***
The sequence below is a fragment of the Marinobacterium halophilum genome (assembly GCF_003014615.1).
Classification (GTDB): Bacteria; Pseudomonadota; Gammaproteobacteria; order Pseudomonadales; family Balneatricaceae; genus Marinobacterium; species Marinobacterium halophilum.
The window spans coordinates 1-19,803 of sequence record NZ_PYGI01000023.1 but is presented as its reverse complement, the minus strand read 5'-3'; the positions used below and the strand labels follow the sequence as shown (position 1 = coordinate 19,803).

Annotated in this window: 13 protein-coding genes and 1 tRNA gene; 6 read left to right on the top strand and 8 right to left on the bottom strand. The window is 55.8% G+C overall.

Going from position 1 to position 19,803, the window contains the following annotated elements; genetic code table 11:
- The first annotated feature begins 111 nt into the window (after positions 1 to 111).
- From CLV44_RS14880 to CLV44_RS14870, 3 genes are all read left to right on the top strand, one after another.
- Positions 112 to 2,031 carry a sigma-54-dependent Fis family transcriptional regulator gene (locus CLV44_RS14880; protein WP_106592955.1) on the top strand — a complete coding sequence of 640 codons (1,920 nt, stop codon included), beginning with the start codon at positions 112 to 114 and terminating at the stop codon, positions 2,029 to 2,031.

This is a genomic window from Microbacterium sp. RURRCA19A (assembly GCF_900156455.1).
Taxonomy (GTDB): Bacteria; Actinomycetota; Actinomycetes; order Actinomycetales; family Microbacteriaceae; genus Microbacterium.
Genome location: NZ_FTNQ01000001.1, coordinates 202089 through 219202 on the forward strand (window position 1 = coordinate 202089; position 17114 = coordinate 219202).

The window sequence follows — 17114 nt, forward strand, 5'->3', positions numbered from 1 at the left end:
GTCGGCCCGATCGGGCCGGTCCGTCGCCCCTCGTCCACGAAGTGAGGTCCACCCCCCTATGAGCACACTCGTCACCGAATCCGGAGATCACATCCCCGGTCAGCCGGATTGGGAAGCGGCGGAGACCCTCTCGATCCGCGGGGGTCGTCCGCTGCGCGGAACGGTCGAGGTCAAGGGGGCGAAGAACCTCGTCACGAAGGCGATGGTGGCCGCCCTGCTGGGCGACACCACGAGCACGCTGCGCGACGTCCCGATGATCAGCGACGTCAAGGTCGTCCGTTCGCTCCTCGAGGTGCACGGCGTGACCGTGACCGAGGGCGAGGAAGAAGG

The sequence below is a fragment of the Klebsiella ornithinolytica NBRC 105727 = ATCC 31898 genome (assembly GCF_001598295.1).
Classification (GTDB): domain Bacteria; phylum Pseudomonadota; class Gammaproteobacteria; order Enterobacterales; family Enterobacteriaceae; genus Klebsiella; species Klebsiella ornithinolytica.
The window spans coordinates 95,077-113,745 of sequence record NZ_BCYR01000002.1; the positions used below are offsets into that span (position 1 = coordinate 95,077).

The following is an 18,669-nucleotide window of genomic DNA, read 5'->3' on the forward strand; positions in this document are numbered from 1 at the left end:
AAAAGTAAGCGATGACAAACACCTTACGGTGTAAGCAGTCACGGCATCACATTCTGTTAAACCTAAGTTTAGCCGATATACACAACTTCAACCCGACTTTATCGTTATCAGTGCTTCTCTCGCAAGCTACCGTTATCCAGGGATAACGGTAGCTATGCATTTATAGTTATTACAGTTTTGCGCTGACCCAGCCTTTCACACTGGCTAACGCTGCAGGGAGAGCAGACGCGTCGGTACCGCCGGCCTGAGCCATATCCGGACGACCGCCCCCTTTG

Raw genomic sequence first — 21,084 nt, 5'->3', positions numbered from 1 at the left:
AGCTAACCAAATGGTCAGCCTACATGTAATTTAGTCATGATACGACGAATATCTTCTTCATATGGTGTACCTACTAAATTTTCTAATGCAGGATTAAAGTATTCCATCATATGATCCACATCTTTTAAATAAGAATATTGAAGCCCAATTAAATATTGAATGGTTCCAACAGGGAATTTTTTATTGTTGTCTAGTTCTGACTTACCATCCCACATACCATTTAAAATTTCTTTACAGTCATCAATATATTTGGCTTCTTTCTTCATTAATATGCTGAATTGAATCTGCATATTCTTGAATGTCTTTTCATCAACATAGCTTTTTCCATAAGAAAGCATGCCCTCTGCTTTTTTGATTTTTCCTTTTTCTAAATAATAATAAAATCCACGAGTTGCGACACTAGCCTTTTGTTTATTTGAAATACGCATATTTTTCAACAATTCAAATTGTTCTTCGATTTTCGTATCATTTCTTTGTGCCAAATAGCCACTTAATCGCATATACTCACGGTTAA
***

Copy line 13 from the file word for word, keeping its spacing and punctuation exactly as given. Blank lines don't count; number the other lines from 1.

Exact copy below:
GTCGGCCCGATCGGGCCGGTCCGTCGCCCCTCGTCCACGAAGTGAGGTCCACCCCCCTATGAGCACACTCGTCACCGAATCCGGAGATCACATCCCCGGTCAGCCGGATTGGGAAGCGGCGGAGACCCTCTCGATCCGCGGGGGTCGTCCGCTGCGCGGAACGGTCGAGGTCAAGGGGGCGAAGAACCTCGTCACGAAGGCGATGGTGGCCGCCCTGCTGGGCGACACCACGAGCACGCTGCGCGACGTCCCGATGATCAGCGACGTCAAGGTCGTCCGTTCGCTCCTCGAGGTGCACGGCGTGACCGTGACCGAGGGCGAGGAAGAAGG